When Tucker Dillard joined UAB 19 years ago, his job description was relatively simple: He was the speechwriter for then-President Ann Reynolds, a position housed in what was then the Office of Public Relations and Marketing. But as new forms of media became available and the university grew, so did Dillard’s role, evolving from speechwriter into a jack-of-all-trades executive communicator.
As his responsibilities have grown, so has Dillard’s to-do list. His skill, flexibility and positive attitude are among the reasons Dillard was selected to be UAB’s Employee of the Month for July.
Now working in University Relations with Chief Communications Officer Anne Buckley, Dillard handles communications for President Ray Watts, Senior Vice President and Provost Pam Benoit and the occasional vice president, he says. Tasks range from remarks, keynote speeches and PowerPoint presentations to electronic communications and newsletters.
“It’s been exciting to have the opportunity to write in different media and for additional senior leaders. As my role has expanded, so has the volume of pieces I research and write,” Dillard said. The scope has challenged him to become even more organized and proficient — something that his colleagues in the Office of the President, with whom he works closely, say are some of his best qualities.
“[Dillard] possesses the skill and the ability to handle multiple projects — a necessary element when performing writing duties for so many events — and the unique ability to find the voice of the individual for whom he is writing,” said Kirsten Burdick, director of executive affairs and board liaison in the Office of the President.
Dillard says that ability to juggle numerous projects at once means he must be organized and task-focused at all times, not to mention “agile when the pace picks up and composed if a curveball comes my way.” The best solution for him, he says, is to go analog.
“He often has to manage multiple writing assignments for the president and provost — which would make many people anxious and snippy — but I have yet to see Tucker sweat under such pressures.”
“I keep this old-school monthly planner on my desk — in addition to my Outlook calendar — and jot down every executive speaking engagement and any other deadlines,” he said. “For some reason, seeing the week or month laid out in longhand, linear fashion helps me budget my time better and make any adjustments on the fly.”
He also is an early riser, he adds.
“I’m a complete early bird. I like to start in the early morning and get a lot of writing done ahead of any calls, emails or meetings. All this helps me stay ahead of the game — most of the time.”
Those early mornings and full calendars are enough to make anyone stressed, says Josh Carter, Ph.D., administrative director in the Office of the President, but Dillard never seems to crack under that pressure.
“His warm personality and positive attitude make him a joy to work with,” Carter said. “He often has to manage multiple writing assignments for the president and provost — which would make many people anxious and snippy — but I have yet to see Tucker sweat under such pressures. He is well-regarded for his tremendous work ethic and dedication to achieving excellence.”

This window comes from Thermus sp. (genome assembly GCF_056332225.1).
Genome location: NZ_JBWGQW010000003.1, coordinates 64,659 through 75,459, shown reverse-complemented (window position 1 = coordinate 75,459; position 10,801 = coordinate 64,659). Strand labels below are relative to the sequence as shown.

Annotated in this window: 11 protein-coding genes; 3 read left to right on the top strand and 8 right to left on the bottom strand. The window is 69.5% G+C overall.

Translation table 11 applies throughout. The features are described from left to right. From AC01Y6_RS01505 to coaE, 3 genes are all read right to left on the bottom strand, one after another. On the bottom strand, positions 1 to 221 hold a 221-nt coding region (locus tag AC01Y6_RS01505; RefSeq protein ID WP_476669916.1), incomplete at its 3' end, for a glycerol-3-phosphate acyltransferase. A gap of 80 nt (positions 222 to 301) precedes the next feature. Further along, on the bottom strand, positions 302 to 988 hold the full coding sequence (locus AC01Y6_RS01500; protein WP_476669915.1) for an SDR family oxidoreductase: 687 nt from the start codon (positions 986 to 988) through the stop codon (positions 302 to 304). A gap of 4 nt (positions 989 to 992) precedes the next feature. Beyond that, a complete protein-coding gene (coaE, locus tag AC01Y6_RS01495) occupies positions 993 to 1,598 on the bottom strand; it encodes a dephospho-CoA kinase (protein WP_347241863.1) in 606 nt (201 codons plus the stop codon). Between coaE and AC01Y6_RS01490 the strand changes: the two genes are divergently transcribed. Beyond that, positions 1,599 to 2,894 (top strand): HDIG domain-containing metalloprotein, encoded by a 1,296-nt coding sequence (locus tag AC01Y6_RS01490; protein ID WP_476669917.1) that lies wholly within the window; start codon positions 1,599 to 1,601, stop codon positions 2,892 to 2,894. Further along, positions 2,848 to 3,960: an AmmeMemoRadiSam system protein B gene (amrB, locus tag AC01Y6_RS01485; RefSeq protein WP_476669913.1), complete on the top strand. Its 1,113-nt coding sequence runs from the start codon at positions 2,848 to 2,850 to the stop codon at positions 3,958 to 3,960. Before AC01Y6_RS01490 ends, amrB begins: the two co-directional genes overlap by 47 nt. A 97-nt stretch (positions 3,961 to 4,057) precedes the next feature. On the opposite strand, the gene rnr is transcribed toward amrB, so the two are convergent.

Dillard says he relies heavily on his colleagues to help him produce thorough, accurate and engaging communications on a tight timetable — he benefits from the research and content created by University Relations co-workers and other campus communicators, whether that’s written stories, graphic design, videos or social media content. Plus, he says the positive workplace at UAB helps him remain focused and productive amid pressing deadlines.
“Tucker was able to combine the history of UAB with the positive growth and spirit of UAB in the present. After the president’s remarks, I heard several audience-members say they never realized the many accomplishments of UAB.”
“I feel fortunate to work in a place where people are so thoughtful and pleasant, which makes all of us happier and more productive in our work,” Dillard continued. “No real secret to that — just the old golden rule. Do unto others, even if you’re having a hectic day.”
One of Dillard’s most treasured memories from his time at UAB was the opportunity to prepare Watts’ keynote address for the 2018 Newcomen Society of Alabama Banquet at Birmingham’s The Club. The Newcomen Society promotes and celebrates entrepreneurialism, innovation and free enterprise, and UAB was recognized as a significant force contributing to Birmingham. UAB was honored by the society once prior in 1971, when UAB’s first president, Joseph Volker, delivered the keynote address.
The words Dillard composed were appreciated and well-received, Benoit said. The room was full of influential leaders, and Benoit says the presentation Dillard prepared for Watts was “a masterpiece.”
“Tucker was able to combine the history of UAB with the positive growth and spirit of UAB in the present,” Benoit said. “After the president’s remarks, I heard several audience-members say they never realized the many accomplishments of UAB.”
Dillard added that it wouldn’t have been possible without his UR colleagues, the president’s office, UAB Archives and UAB Events team, among others — plus Watts’ close involvement in the drafting process and skillful delivery of the speech.
“It was historic because here, on the cusp of UAB’s 50th anniversary year, we were being honored again with Dr. Watts delivering the keynote,” he continued. “That event was collaboration at its finest and, I’d have to say, the pinnacle of my UAB career so far.”